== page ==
It took a tragedy that killed 23 people for the Tamil Nadu Forest Department to wake up to the reality of forest fire mismanagement and unregulated trekking.
When the fire broke out on March 11, 2018 at Kurangani, official sources from the department confirmed that they did not have an exact count of the people trapped at Othamaram.
Post the incident, questions were raised about how two groups of trekkers were allowed into the area, despite it being an unauthorised trekking route.
In fact, most officials knew of the trekkers only when a 108 distress call came through from one of the victims. A senior official from the Theni district administration says that a message through the fire alert system came only a day after the incident.
The unpreparedness in rescue operations was evident from the confusion and lack of clarity apparent during the initial hours. “A senior police official did not know whether he could give water to the burn victims atop the hill,” says a doctor involved in the rescue.
Rules rolled out
Days after the incident, Atulya Misra, the then Principal Secretary, Revenue and Disaster Management, was assigned the task of investigating its cause. His report, which is yet to be made public, triggered a series of regulations and initiatives including the notification of the ‘Tamil Nadu Forest and Wildlife Areas (Regulation of Trekking) Rules’ on October 12, 2018.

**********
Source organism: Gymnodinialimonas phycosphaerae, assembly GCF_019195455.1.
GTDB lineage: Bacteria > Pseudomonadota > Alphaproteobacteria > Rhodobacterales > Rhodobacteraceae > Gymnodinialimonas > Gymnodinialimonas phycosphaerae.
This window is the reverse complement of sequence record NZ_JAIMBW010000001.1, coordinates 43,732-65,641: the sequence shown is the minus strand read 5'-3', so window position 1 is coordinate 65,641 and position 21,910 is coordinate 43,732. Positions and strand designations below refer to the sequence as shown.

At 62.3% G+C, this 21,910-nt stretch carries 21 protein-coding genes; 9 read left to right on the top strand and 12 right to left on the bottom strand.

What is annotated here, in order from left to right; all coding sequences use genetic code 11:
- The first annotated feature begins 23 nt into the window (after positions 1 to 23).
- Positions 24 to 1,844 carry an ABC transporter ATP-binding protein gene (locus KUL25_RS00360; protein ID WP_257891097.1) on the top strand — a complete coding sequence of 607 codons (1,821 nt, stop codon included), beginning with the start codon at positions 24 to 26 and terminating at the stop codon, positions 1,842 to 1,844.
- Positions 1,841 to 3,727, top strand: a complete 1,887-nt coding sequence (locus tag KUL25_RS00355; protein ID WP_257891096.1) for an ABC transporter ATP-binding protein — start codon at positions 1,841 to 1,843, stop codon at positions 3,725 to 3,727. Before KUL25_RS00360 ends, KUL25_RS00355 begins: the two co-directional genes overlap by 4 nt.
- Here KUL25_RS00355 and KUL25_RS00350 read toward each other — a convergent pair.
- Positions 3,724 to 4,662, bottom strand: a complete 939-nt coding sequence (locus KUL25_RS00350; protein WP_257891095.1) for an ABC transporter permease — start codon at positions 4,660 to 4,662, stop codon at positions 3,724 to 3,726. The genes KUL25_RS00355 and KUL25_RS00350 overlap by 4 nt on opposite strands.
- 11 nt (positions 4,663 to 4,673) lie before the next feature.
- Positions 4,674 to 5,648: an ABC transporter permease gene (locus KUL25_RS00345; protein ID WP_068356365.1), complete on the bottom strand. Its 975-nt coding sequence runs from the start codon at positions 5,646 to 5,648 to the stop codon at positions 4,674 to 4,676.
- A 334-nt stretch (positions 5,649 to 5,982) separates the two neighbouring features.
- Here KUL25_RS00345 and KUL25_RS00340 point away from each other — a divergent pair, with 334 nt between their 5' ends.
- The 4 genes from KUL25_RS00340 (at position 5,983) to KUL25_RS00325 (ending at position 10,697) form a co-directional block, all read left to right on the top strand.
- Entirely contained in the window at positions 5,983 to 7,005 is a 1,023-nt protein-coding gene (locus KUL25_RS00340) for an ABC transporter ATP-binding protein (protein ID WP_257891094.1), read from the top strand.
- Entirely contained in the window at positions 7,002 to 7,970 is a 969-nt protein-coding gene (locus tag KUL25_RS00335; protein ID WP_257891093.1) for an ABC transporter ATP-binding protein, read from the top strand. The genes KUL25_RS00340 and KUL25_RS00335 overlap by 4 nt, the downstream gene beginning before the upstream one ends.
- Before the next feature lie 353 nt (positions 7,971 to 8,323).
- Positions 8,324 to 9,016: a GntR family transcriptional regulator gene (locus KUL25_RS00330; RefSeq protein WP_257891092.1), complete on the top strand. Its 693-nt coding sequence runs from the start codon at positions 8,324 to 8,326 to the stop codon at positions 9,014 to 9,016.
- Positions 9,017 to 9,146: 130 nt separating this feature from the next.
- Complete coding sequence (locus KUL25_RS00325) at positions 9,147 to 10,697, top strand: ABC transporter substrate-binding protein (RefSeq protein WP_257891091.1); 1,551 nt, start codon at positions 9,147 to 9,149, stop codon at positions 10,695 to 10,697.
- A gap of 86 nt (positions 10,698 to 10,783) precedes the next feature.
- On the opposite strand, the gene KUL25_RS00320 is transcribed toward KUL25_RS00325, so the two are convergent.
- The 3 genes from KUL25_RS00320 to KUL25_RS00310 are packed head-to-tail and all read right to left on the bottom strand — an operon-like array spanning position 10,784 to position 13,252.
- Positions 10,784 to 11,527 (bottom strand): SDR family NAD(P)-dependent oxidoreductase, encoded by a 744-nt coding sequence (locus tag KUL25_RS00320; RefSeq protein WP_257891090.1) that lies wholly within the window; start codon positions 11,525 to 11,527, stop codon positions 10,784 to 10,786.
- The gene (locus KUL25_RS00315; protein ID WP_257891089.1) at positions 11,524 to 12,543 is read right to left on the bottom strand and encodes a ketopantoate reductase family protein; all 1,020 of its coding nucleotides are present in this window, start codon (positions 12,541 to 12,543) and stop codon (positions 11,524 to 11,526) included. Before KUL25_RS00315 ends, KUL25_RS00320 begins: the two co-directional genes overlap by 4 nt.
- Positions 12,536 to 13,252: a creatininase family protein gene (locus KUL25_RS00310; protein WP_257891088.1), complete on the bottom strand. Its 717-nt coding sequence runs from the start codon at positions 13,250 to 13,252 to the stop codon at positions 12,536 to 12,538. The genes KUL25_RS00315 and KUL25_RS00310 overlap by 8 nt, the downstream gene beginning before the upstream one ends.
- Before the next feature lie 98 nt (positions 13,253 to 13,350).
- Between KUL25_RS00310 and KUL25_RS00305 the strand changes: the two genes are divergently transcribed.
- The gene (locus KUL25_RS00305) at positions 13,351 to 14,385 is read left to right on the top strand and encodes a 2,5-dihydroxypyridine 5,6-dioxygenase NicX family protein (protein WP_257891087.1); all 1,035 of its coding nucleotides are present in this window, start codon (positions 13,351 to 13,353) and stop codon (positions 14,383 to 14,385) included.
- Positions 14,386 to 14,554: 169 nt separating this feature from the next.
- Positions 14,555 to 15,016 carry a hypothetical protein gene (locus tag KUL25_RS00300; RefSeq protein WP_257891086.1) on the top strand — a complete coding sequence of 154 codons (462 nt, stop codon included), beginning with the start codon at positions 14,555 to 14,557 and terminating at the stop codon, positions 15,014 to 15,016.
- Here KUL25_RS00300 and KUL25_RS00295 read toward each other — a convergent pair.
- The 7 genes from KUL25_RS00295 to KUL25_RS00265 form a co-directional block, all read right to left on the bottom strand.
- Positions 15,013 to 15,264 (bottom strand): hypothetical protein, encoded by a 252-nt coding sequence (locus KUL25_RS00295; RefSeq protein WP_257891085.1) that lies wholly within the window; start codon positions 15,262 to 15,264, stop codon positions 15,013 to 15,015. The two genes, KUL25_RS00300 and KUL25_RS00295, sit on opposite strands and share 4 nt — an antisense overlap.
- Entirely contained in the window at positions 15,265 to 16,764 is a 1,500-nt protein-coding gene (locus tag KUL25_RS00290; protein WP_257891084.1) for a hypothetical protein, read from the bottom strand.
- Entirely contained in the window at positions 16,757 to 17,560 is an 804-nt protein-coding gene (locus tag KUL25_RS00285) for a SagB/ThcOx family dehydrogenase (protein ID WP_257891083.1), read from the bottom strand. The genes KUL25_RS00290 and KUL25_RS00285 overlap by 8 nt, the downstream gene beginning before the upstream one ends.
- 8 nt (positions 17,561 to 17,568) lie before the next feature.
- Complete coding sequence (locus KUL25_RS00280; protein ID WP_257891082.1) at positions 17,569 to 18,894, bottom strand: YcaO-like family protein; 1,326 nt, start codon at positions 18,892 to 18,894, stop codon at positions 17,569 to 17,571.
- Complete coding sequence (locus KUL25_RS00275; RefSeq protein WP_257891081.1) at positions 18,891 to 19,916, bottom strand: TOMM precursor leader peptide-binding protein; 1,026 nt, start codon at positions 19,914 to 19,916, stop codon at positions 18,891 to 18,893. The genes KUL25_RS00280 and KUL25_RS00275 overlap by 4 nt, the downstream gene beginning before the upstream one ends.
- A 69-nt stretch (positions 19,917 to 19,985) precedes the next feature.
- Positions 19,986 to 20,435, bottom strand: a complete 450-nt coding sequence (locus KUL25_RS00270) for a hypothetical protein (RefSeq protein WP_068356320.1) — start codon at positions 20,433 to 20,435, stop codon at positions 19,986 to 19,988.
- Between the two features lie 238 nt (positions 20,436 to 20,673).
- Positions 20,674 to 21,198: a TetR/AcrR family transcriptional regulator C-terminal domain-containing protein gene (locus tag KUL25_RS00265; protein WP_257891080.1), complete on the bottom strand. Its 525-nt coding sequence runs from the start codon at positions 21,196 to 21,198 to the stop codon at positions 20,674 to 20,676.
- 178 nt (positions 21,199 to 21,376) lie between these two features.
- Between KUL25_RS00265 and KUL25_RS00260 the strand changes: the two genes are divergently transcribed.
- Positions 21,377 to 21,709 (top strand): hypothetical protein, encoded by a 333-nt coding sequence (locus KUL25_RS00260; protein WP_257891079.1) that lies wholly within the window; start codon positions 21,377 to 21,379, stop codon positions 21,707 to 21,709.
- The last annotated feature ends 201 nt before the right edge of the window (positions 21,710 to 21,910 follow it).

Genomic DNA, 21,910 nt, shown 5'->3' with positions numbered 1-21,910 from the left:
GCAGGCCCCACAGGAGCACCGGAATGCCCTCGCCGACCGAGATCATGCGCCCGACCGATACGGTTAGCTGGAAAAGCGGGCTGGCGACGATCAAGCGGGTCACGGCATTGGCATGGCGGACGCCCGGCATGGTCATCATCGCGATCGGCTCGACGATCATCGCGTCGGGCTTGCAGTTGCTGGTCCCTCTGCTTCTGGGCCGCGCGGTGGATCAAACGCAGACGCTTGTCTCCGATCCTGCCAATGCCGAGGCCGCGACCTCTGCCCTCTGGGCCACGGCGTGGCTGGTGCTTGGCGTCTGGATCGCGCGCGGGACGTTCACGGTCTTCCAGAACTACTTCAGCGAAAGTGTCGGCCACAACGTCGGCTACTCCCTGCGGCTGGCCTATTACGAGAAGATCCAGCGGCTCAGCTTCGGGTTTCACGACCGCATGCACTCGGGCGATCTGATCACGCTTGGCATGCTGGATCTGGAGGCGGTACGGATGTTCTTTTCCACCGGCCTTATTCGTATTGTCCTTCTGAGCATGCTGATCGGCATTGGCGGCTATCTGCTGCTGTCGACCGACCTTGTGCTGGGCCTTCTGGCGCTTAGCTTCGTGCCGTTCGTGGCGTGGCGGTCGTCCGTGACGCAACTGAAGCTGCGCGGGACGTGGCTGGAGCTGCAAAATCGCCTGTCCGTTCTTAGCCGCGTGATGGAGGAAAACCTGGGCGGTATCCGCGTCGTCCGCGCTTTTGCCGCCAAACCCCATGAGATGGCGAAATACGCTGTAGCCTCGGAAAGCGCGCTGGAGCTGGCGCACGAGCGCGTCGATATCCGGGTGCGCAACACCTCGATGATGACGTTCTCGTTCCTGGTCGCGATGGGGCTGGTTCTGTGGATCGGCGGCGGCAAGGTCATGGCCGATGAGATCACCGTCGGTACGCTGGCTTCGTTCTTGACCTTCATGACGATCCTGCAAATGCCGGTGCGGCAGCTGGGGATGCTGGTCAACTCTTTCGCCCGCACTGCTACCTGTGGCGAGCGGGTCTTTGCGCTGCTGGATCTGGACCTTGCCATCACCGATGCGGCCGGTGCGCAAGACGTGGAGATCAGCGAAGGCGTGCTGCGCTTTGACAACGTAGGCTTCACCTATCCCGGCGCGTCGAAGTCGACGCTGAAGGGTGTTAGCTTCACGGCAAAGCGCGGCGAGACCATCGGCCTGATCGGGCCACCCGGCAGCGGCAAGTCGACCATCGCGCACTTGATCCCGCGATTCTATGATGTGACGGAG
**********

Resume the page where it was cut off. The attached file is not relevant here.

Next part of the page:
The rules stated that trekking would be banned between February 15 and April 15 every year due to the heightened possibility of forest fires. Trekking is now allowed only on 114 recognised trekking routes in Tamil Nadu after approval from District Forest Officers.
A senior official from the Forest Department says that they have begun deploying forest fire watchers and establishing wireless telecommunication systems along trekking routes. They have also honed the fire awareness systems to intimate officials at the earliest, he adds.
District Collector, Theni, M. Pallavi Baldev, says that the alerts now come immediately. “Though we cannot prevent naturally occurring forest fires, we can respond quicker,” she says.
The department has begun using satellite maps and is planning to use drone-based technology to monitor treks and drop fire balls (small pellets of water), adds the official from the Forest Department. He claims that they have begun clearing 30 metres of grass near the borders of the reserved forests to prevent man-made fires. Though the department has not recruited any new forest fire watchers, anti-poaching watchers, members of Eco Development Committees and non-governmental organisations are being used to put out fires. “We engaged around 200 men from the EDC of the Mudumalai Tiger Reserve to curtail a fire there recently,” he says.
The enforcement of regulations, however, appears to have resulted in a sharp drop in trekking activities across the State, avid trekkers say. Rakesh Rajan, founder, Wandermile, a company that organises adventure trips, says that people are now apprehensive about trekking post the incident. A senior official from Theni Forest Department says that only 69 people have trekked since the reopening of the Kurangani-Top Station route on November 30, 2018. The villagers there say that the tedious task of getting approvals from the Forest Department has also deterred trekkers.